Most ruptures occur posterior and lateral to the anterior surface of the aorta. In those cases the infrarenal neck of the aneurysm may be relatively free of hematoma and can be approached in a manner similar to that for elective aneurysm repair. The transverse colon is retracted superiorly and the small bowel eviscerated or retracted to the right side of the abdomen. The retroperitoneum is incised over the aneurysm and the duodenum mobilized to the right by incising the ligament of Treitz. Dissection commences directly over the aortic pulsation by bluntly and sharply dissecting the overlying retroperitoneal tissues, exposing the wall of the aorta. All dissection should be directed superiorly, toward the neck of the aneurysm. Extending the dissection distally into the hematoma prior to gaining proximal control should be avoided as it can lead to loss of its containment, accelerating hemorrhage. If the region of the neck of the aneurysm is obscured by hematoma, much of the dissection and exposure can be done bluntly with surgeon’s fingers avoiding sharp injury to adjacent structures. Dissection proceeds superiorly until the normal aortic wall is encountered. Usually this will be close to the point where the left renal vein crosses the anterior wall of the aorta, which should be identified to avoid inadvertent injury. The vein can be retracted superiorly slightly while the surgeon establishes a space on the lateral surfaces of the aorta with finger dissection in a longitudinal direction to permit the placement of the aortic clamp. Almost always, the segment of aorta under the left renal vein is relatively normal in infrarenal aneurysms. Occasionally, the left renal vein may need to be divided to facilitate exposure of normal aorta. The vein should be divided close to the vena cava, preserving collateral flow through the left adrenal, lumbar, and gonadal branches. Attempting to encircle the aorta is dangerous and unnecessary, running the risk of injury to underlying lumbar arterial or venous branches or the posterior wall of the aorta itself. Once the aorta has been exposed for clamping, a dose of 3,000 to 5,000 units of heparin is given intravenously. If massive hemorrhage has occurred, heparin is not given due to the likelihood of severe coagulopathy. Once the aorta is clamped, the aorta is opened longitudinally and fully exposed. With the hematoma and aneurysm sack decompressed, the iliac arteries can be more easily exposed and clamped. Care must be taken to avoid injury to the adjacent vena cava and common iliac veins. As with the aortic neck, this is best accomplished by limiting dissection to the anterior and lateral surfaces of the arteries without trying to encircle them prior to clamping. We prefer the use of soft jaw clamps. If the iliac vessels are encased in hematoma, it is best to make no attempt to expose them at all, avoiding injury to both venous structures and the ureter. Control can be achieved with a large-diameter embolectomy balloon catheter placed into the lumen of the common iliac artery from within the aorta (Fig. 3). In some cases, backbleeding from the iliac arteries is so limited that no control is necessary.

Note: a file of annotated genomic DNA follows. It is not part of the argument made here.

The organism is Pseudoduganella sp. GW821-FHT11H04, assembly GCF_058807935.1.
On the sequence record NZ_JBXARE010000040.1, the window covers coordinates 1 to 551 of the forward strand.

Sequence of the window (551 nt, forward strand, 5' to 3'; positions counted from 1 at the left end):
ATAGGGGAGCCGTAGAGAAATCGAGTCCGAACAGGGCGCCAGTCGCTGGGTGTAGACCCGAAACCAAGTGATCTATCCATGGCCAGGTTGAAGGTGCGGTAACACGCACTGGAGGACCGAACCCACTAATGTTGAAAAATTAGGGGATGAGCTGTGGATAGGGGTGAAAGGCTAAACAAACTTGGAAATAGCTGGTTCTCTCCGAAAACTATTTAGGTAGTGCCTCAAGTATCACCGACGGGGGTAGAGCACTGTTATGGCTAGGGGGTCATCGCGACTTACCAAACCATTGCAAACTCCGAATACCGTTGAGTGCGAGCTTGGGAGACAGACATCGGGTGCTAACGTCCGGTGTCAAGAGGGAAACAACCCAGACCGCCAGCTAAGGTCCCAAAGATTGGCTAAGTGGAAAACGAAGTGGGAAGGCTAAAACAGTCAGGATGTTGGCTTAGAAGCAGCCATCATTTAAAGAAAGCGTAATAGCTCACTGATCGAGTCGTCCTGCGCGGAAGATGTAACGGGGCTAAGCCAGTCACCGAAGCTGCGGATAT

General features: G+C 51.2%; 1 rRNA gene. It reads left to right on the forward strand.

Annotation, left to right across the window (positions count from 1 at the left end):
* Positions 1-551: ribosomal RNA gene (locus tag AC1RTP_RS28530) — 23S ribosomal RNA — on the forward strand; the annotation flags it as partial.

Fig. 3. Attempting to dissect out the iliac arteries in a large hematoma can be hazardous, risking injury to the iliac vein or ureter. An alternative is to gain control from within the sack by placing large-diameter embolectomy catheters or a small Foley catheter within the iliac artery orifice and carefully inflating the balloon. Overinflation can rupture the artery. (From Zarins CK, Gewertz BL, eds. Atlas of Vascular Surgery. New York: Churchill Livingstone Inc.; 1989:69, with permission.)

Clinical circumstances, the extent of the retroperitoneal hematoma, and the size or shape of the aneurysm may necessitate modifications to the approach. In the cases of severe hypotension or uncontrolled bleeding from intraperitoneal rupture, or whenever the surgeon feels that the extent